Preparation for Sailing with Cats to French Polynesia

Guard Cat “Happy” from Panama
Guard Cat “Swat” from Puerto Rico

Spring weather is an ideal time to sail from the US/Mexico Pacific Coast to the South Pacific. After a three-year delay due to the COVID pandemic, we are finally preparing to set sail for the South Pacific. Hopefully, it won’t be much longer.

We have two cats on board, Swat and Happy. John decided to keep Swat, who was born in 2013 in Puerto Rico, and Happy, who was born in 2020 in Panama. He loves cats more than anything. As for me, I think sailing around the world with pets is a bit nonsensical, even though they are precious. Sorry Swat and Happy!

Sailing with pets requires extra documents to enter some islands and countries, such as Tahiti (French Polynesia), Fiji, New Zealand, Australia, Hawaii, Japan, and England. Both Swat and Happy have all the necessary vaccines and a microchip implanted in their bodies. We have been working on meeting the requirements to bring Swat and Happy to French Polynesia.

At the moment, we are waiting for the results of the “Rabies Titration Test,” which takes about a month to receive. To find a testing clinic, I called or visited five US and five Mexican veterinary clinics. Only one clinic in San Diego (costing 321 USD/cat) and one in Ensenada, Mexico (costing 13,000 Mexican Pesos, or about 700 USD/cat) said they could perform the test. I had to explain to the receptionists in each clinic what the “Titration Test” is. It’s more expensive in Mexico because the clinic sends the cats’ blood/serum samples to the USA, most likely to the University of Kansas.

We decided to do the test in Mexico because (1) US clinics may require prior exams, which can be costly, (2) it’s difficult to find a live-aboard marina space in San Diego, and (3) it’s more expensive to stay in the marina in San Diego than in Ensenada, Mexico.

John has been communicating with an official in the Biosecurity Department in Tahiti, French Polynesia. Once we get the Titration Test results, we’ll send all the required documents to the official. Our plan is to set sail for the South Pacific only after we receive the “Approval Sign” from French Polynesia. This way, we won’t risk losing the cats or being denied permission to sail in the South Pacific region.

<Information on French Polynesia Requirements for the Permission to Bring the Cats on Private Vessels, as of March 2023 – Source: Form N211A, Biosecurity, French Polynesia>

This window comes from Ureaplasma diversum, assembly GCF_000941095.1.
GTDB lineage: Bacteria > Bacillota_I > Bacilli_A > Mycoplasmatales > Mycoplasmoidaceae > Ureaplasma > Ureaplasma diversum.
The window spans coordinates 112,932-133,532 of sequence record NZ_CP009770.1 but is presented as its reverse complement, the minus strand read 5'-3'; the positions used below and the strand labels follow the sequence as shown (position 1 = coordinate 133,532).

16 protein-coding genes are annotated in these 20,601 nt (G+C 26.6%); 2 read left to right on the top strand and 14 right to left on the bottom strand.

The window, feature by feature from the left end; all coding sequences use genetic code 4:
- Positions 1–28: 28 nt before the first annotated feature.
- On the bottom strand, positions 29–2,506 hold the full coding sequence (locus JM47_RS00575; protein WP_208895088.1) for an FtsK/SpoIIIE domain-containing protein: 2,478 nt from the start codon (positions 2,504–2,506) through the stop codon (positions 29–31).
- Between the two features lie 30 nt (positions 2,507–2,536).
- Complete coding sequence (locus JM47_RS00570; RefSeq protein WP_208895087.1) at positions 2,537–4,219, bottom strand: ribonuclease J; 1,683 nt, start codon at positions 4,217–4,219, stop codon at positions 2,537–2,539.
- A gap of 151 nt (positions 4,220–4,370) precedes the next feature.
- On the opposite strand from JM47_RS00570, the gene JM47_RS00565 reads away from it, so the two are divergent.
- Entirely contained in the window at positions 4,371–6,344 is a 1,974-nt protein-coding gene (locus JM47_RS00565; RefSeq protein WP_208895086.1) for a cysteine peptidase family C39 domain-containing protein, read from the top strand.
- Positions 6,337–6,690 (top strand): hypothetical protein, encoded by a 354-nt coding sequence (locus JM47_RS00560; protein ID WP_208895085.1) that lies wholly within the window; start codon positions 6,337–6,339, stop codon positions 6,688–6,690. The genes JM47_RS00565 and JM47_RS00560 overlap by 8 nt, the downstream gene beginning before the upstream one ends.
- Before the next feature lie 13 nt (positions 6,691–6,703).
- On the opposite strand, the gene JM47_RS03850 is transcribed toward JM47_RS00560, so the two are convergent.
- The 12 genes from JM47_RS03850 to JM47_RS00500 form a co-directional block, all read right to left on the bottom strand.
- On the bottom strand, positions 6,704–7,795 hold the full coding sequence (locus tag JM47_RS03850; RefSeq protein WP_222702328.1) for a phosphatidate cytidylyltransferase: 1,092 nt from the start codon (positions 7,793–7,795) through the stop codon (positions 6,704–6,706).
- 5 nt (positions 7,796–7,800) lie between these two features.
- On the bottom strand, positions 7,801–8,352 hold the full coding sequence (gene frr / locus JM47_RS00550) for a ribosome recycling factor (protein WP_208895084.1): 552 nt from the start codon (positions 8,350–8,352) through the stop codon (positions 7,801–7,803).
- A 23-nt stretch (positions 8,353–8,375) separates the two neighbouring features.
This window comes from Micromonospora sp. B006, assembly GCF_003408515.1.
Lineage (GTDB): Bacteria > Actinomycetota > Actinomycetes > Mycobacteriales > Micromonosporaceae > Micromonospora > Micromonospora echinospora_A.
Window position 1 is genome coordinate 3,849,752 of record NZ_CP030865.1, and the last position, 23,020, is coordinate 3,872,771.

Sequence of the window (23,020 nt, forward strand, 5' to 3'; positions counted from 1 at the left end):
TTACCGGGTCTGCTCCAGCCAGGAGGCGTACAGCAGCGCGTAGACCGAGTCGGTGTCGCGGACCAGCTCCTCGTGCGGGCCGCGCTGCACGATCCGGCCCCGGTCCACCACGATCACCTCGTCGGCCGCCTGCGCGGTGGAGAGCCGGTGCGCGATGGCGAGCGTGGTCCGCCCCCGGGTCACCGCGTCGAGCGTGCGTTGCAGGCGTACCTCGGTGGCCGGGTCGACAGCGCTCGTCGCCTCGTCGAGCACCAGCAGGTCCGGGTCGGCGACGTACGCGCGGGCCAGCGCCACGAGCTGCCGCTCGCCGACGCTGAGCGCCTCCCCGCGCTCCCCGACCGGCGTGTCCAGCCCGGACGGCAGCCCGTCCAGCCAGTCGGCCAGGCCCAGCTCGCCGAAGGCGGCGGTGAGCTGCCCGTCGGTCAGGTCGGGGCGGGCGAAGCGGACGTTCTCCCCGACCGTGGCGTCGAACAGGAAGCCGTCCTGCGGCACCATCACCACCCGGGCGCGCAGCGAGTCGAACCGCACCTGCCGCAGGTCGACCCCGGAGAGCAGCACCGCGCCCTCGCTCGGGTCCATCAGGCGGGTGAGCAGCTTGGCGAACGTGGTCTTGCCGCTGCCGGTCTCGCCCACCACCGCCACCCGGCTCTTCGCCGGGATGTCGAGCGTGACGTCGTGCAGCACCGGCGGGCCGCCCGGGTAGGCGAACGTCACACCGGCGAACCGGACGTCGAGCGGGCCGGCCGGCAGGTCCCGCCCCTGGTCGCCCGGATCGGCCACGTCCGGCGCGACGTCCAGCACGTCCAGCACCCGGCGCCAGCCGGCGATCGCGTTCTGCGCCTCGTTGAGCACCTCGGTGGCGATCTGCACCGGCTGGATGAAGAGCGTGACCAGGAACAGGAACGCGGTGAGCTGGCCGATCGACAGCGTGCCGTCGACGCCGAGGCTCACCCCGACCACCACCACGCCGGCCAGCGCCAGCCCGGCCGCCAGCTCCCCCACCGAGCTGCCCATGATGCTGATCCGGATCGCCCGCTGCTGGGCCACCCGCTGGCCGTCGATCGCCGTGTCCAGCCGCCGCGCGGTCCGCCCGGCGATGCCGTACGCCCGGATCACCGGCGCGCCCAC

• An official document establishing your day of departure from the last country infected with rabies you visited
  • An official document establishing your date of entry in French Polynesia
  • Official document establishing your animal has been implanted with an ISO 11784 microchip or has an official tattoo
  • Veterinary certificate of internal and external antiparasitic treatment carried out either before departure from the last country visited, or within the month preceding the day of disembarkation of the animal
  • Veterinary certificate of internal and external antiparasitic treatment carried out either by the veterinarian before disembarking the animal, at least 14 days after the 1st treatment of the animal
  • Copy of the identification card of the animal
  • Copy of the vaccination record book or European passport
  • For Dog: Negative result of the leishmaniasis test
  • For Dog Breed: Certificate of registration in a studbook recognized by the international Cynological Federation (FCI) for a dog from the following list: Rottweiler, Staffordshire Bull Terrier known as Staffle, American Staffordshire Terrier, Argentine Mastiff, Fila Brasileiro, Broholmer, German Mastiff, Mallorcan Mastiff, Mastiff Bordeaux, English Bulldog, Bullmastiff, Mastiff, Neapolitan Morning, Italian Cane Corso, Tosa. “Boul’Am”, “Bully” are not recognized by the FCI, and are forbidden to enter in French Polynesia. 

***Additional Requirements if the animals does not come directly from one of these countries: Australia, Bahrain, Barbados, Falkland Islands, Fiji, Guam, State of Hawaii, Iceland, Japan, Norfolk Island, New Caledonia, New Zealand, Singapore, Vanuatu, Wallis/Futuna 

  • The animal is older than 9 months and 21 days
  • The animals have been vaccinated against rabies for more than 6 months and 21 days in the event of primary vaccination. In the event of a recall, the injection must have been carried out within the time limits recommended by the manufacturer. Vaccination is carried out on animals at least 3 months old
  • Rabies Titration: 0.5UI/ml / Titration of more than 3 months and less than a year before the disembarkation date.

Posts By Month